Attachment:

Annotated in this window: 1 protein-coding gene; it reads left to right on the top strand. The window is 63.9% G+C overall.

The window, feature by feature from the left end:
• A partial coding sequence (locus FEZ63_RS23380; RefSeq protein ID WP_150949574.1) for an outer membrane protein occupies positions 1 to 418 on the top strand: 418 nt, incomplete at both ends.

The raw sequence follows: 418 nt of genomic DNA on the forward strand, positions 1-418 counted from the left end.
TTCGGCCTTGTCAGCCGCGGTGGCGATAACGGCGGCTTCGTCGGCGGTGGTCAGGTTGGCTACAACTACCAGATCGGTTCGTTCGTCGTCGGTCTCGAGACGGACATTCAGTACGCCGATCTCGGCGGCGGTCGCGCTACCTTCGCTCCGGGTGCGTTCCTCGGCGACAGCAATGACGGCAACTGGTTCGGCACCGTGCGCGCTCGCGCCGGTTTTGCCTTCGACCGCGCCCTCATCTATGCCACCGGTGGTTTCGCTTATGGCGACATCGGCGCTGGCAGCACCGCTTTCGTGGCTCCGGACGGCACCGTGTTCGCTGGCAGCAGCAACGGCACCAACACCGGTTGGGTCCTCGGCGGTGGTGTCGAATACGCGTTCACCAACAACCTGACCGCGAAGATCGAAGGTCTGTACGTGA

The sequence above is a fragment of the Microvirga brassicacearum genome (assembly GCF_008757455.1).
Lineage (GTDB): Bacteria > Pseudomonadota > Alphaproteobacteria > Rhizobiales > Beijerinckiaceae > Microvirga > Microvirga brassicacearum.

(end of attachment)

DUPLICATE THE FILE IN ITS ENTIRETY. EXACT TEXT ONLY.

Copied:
Annotated in this window: 1 protein-coding gene; it reads left to right on the top strand. The window is 63.9% G+C overall.

The window, feature by feature from the left end:
• A partial coding sequence (locus FEZ63_RS23380; RefSeq protein ID WP_150949574.1) for an outer membrane protein occupies positions 1 to 418 on the top strand: 418 nt, incomplete at both ends.

The raw sequence follows: 418 nt of genomic DNA on the forward strand, positions 1-418 counted from the left end.
TTCGGCCTTGTCAGCCGCGGTGGCGATAACGGCGGCTTCGTCGGCGGTGGTCAGGTTGGCTACAACTACCAGATCGGTTCGTTCGTCGTCGGTCTCGAGACGGACATTCAGTACGCCGATCTCGGCGGCGGTCGCGCTACCTTCGCTCCGGGTGCGTTCCTCGGCGACAGCAATGACGGCAACTGGTTCGGCACCGTGCGCGCTCGCGCCGGTTTTGCCTTCGACCGCGCCCTCATCTATGCCACCGGTGGTTTCGCTTATGGCGACATCGGCGCTGGCAGCACCGCTTTCGTGGCTCCGGACGGCACCGTGTTCGCTGGCAGCAGCAACGGCACCAACACCGGTTGGGTCCTCGGCGGTGGTGTCGAATACGCGTTCACCAACAACCTGACCGCGAAGATCGAAGGTCTGTACGTGA

The sequence above is a fragment of the Microvirga brassicacearum genome (assembly GCF_008757455.1).
Lineage (GTDB): Bacteria > Pseudomonadota > Alphaproteobacteria > Rhizobiales > Beijerinckiaceae > Microvirga > Microvirga brassicacearum.